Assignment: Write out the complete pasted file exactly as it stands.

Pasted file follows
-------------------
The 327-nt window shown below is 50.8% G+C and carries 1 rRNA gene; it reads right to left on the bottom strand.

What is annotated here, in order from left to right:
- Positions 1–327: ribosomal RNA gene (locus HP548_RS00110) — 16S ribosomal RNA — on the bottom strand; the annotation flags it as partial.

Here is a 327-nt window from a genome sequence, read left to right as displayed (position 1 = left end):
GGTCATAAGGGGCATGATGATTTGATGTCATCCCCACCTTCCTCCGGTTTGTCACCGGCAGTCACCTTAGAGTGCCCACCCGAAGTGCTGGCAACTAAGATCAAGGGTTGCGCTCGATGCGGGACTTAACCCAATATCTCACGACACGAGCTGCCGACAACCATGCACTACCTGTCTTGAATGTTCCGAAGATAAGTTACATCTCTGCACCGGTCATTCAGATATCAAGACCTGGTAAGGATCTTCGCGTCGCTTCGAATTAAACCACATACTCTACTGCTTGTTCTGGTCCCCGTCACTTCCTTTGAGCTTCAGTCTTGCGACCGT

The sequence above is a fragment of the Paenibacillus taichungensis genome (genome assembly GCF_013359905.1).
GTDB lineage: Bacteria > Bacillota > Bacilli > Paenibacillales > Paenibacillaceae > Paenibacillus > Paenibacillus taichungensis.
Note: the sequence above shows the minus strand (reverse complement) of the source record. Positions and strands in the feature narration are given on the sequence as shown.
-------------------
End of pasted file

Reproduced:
The 327-nt window shown below is 50.8% G+C and carries 1 rRNA gene; it reads right to left on the bottom strand.

What is annotated here, in order from left to right:
- Positions 1–327: ribosomal RNA gene (locus HP548_RS00110) — 16S ribosomal RNA — on the bottom strand; the annotation flags it as partial.

Here is a 327-nt window from a genome sequence, read left to right as displayed (position 1 = left end):
GGTCATAAGGGGCATGATGATTTGATGTCATCCCCACCTTCCTCCGGTTTGTCACCGGCAGTCACCTTAGAGTGCCCACCCGAAGTGCTGGCAACTAAGATCAAGGGTTGCGCTCGATGCGGGACTTAACCCAATATCTCACGACACGAGCTGCCGACAACCATGCACTACCTGTCTTGAATGTTCCGAAGATAAGTTACATCTCTGCACCGGTCATTCAGATATCAAGACCTGGTAAGGATCTTCGCGTCGCTTCGAATTAAACCACATACTCTACTGCTTGTTCTGGTCCCCGTCACTTCCTTTGAGCTTCAGTCTTGCGACCGT

The sequence above is a fragment of the Paenibacillus taichungensis genome (genome assembly GCF_013359905.1).
GTDB lineage: Bacteria > Bacillota > Bacilli > Paenibacillales > Paenibacillaceae > Paenibacillus > Paenibacillus taichungensis.
Note: the sequence above shows the minus strand (reverse complement) of the source record. Positions and strands in the feature narration are given on the sequence as shown.